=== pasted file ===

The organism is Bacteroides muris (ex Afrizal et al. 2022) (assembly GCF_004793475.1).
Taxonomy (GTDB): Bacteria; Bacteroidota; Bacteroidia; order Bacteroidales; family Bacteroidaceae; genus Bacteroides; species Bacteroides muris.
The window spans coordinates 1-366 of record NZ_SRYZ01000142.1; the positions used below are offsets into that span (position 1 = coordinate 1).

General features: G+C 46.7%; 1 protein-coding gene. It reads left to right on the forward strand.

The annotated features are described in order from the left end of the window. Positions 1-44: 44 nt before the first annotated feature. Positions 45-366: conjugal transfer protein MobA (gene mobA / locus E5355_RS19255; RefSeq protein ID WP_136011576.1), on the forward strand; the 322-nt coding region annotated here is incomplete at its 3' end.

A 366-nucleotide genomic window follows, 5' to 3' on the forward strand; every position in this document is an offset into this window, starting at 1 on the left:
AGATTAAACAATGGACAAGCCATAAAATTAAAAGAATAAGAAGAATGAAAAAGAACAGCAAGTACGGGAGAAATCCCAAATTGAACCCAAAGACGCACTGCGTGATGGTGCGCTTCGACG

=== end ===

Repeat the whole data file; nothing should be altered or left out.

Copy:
The organism is Bacteroides muris (ex Afrizal et al. 2022) (assembly GCF_004793475.1).
Taxonomy (GTDB): Bacteria; Bacteroidota; Bacteroidia; order Bacteroidales; family Bacteroidaceae; genus Bacteroides; species Bacteroides muris.
The window spans coordinates 1-366 of record NZ_SRYZ01000142.1; the positions used below are offsets into that span (position 1 = coordinate 1).

General features: G+C 46.7%; 1 protein-coding gene. It reads left to right on the forward strand.

The annotated features are described in order from the left end of the window. Positions 1-44: 44 nt before the first annotated feature. Positions 45-366: conjugal transfer protein MobA (gene mobA / locus E5355_RS19255; RefSeq protein ID WP_136011576.1), on the forward strand; the 322-nt coding region annotated here is incomplete at its 3' end.

A 366-nucleotide genomic window follows, 5' to 3' on the forward strand; every position in this document is an offset into this window, starting at 1 on the left:
AGATTAAACAATGGACAAGCCATAAAATTAAAAGAATAAGAAGAATGAAAAAGAACAGCAAGTACGGGAGAAATCCCAAATTGAACCCAAAGACGCACTGCGTGATGGTGCGCTTCGACG